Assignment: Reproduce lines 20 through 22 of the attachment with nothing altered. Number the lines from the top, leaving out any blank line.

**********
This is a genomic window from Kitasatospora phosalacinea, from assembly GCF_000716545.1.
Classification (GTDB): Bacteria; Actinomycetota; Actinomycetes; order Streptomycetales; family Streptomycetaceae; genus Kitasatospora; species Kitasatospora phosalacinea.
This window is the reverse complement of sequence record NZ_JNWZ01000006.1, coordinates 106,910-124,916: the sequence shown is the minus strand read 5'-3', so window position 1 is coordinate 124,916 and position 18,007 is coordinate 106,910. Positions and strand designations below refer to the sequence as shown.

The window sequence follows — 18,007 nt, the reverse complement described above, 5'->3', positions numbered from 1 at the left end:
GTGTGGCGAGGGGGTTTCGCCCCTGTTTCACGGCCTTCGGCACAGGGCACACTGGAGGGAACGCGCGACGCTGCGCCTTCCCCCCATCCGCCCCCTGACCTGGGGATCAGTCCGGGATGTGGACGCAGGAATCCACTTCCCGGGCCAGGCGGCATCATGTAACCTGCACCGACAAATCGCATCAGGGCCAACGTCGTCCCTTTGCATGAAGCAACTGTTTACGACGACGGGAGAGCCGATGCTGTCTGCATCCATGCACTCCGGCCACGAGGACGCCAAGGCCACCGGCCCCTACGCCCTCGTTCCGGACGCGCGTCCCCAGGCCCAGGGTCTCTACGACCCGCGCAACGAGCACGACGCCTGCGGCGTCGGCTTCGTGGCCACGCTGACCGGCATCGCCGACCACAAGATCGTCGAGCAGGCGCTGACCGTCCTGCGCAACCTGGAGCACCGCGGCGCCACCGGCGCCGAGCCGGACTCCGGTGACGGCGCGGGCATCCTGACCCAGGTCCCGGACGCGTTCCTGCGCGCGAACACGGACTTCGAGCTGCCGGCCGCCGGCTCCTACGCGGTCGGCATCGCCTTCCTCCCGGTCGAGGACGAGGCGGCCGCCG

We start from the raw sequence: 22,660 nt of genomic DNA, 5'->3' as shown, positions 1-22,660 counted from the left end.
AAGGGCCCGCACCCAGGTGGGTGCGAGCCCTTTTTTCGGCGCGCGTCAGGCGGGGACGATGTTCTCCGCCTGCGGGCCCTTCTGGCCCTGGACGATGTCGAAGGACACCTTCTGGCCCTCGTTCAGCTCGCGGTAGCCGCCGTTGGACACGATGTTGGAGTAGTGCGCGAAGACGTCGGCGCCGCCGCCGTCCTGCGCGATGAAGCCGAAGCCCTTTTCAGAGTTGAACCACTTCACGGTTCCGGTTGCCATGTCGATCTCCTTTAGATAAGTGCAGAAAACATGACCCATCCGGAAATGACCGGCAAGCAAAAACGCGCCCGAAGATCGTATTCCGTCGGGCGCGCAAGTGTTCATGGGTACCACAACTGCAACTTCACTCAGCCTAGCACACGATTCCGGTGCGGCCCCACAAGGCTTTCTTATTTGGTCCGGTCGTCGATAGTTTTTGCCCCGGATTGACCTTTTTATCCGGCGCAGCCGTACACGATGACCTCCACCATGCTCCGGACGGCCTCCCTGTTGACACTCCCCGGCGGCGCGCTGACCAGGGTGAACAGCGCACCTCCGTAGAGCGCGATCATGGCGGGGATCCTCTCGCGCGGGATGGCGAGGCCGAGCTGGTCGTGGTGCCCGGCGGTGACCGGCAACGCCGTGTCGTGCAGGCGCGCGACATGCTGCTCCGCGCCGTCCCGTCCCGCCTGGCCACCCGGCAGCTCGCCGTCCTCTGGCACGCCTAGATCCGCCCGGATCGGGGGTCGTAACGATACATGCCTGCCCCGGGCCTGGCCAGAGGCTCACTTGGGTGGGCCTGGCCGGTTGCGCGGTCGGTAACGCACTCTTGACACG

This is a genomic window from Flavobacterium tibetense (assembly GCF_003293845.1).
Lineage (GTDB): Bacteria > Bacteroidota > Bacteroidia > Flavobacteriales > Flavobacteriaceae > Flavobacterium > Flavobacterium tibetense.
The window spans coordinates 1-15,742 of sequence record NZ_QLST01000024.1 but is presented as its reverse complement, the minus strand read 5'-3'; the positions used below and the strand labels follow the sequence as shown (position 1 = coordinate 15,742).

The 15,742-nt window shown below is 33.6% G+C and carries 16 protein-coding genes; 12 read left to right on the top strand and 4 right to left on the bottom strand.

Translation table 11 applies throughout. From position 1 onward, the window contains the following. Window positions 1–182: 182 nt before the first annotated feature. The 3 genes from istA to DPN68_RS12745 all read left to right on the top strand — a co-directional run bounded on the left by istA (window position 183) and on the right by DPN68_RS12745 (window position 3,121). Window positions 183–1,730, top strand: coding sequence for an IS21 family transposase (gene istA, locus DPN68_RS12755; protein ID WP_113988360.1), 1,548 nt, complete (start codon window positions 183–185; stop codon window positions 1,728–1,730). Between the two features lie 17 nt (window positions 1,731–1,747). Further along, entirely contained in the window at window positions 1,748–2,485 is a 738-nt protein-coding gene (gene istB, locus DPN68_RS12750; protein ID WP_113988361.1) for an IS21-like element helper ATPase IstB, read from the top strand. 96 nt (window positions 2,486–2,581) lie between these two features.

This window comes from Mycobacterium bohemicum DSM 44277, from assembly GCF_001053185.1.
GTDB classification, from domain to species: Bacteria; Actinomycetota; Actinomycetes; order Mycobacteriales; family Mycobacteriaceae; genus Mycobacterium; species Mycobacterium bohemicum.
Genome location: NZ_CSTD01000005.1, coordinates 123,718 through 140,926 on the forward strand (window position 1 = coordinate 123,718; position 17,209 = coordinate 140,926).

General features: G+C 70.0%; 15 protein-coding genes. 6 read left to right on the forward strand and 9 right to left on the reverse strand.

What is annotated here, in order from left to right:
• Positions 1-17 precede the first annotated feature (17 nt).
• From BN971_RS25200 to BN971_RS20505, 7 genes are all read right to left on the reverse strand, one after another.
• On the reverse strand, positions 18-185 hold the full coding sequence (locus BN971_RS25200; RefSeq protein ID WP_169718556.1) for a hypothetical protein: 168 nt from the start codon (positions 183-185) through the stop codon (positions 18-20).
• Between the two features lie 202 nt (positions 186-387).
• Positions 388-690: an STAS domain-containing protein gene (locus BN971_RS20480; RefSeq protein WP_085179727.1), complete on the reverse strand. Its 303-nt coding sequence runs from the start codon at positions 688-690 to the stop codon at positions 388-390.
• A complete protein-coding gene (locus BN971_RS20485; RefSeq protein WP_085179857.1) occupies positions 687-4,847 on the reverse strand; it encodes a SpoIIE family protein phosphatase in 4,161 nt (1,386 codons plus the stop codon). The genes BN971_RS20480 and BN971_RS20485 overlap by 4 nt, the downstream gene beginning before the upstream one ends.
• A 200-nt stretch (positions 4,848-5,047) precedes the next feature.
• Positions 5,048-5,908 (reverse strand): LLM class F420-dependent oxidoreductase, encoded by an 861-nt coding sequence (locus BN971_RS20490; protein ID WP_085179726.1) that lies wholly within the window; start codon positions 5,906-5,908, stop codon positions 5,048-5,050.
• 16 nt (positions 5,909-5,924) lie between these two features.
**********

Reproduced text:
• On the reverse strand, positions 18-185 hold the full coding sequence (locus BN971_RS25200; RefSeq protein ID WP_169718556.1) for a hypothetical protein: 168 nt from the start codon (positions 183-185) through the stop codon (positions 18-20).
• Between the two features lie 202 nt (positions 186-387).
• Positions 388-690: an STAS domain-containing protein gene (locus BN971_RS20480; RefSeq protein WP_085179727.1), complete on the reverse strand. Its 303-nt coding sequence runs from the start codon at positions 688-690 to the stop codon at positions 388-390.